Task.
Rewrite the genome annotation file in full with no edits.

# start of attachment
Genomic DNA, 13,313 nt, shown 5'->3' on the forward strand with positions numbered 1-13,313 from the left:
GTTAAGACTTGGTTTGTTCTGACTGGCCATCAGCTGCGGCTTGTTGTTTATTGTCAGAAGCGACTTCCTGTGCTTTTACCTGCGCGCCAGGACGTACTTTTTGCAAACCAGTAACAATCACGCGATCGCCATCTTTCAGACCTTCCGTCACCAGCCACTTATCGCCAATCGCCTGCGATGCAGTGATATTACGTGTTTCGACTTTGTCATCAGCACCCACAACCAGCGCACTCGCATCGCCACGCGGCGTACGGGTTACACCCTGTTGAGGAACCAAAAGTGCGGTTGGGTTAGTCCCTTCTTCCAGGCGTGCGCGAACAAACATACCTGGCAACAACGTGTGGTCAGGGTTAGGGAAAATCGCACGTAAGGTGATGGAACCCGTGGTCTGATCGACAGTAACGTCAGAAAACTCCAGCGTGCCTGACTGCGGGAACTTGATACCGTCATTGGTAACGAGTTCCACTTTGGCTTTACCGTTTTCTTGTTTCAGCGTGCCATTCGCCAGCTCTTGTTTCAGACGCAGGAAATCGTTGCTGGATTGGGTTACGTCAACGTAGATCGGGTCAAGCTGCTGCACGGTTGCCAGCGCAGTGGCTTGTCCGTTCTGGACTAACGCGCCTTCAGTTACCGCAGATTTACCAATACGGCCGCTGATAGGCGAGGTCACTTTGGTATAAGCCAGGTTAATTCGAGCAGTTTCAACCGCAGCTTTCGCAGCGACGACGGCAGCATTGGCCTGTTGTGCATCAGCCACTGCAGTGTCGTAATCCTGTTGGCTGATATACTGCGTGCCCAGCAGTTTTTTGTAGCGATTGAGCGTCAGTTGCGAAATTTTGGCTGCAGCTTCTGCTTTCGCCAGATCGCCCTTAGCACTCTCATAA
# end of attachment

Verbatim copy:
Genomic DNA, 13,313 nt, shown 5'->3' on the forward strand with positions numbered 1-13,313 from the left:
GTTAAGACTTGGTTTGTTCTGACTGGCCATCAGCTGCGGCTTGTTGTTTATTGTCAGAAGCGACTTCCTGTGCTTTTACCTGCGCGCCAGGACGTACTTTTTGCAAACCAGTAACAATCACGCGATCGCCATCTTTCAGACCTTCCGTCACCAGCCACTTATCGCCAATCGCCTGCGATGCAGTGATATTACGTGTTTCGACTTTGTCATCAGCACCCACAACCAGCGCACTCGCATCGCCACGCGGCGTACGGGTTACACCCTGTTGAGGAACCAAAAGTGCGGTTGGGTTAGTCCCTTCTTCCAGGCGTGCGCGAACAAACATACCTGGCAACAACGTGTGGTCAGGGTTAGGGAAAATCGCACGTAAGGTGATGGAACCCGTGGTCTGATCGACAGTAACGTCAGAAAACTCCAGCGTGCCTGACTGCGGGAACTTGATACCGTCATTGGTAACGAGTTCCACTTTGGCTTTACCGTTTTCTTGTTTCAGCGTGCCATTCGCCAGCTCTTGTTTCAGACGCAGGAAATCGTTGCTGGATTGGGTTACGTCAACGTAGATCGGGTCAAGCTGCTGCACGGTTGCCAGCGCAGTGGCTTGTCCGTTCTGGACTAACGCGCCTTCAGTTACCGCAGATTTACCAATACGGCCGCTGATAGGCGAGGTCACTTTGGTATAAGCCAGGTTAATTCGAGCAGTTTCAACCGCAGCTTTCGCAGCGACGACGGCAGCATTGGCCTGTTGTGCATCAGCCACTGCAGTGTCGTAATCCTGTTGGCTGATATACTGCGTGCCCAGCAGTTTTTTGTAGCGATTGAGCGTCAGTTGCGAAATTTTGGCTGCAGCTTCTGCTTTCGCCAGATCGCCCTTAGCACTCTCATAA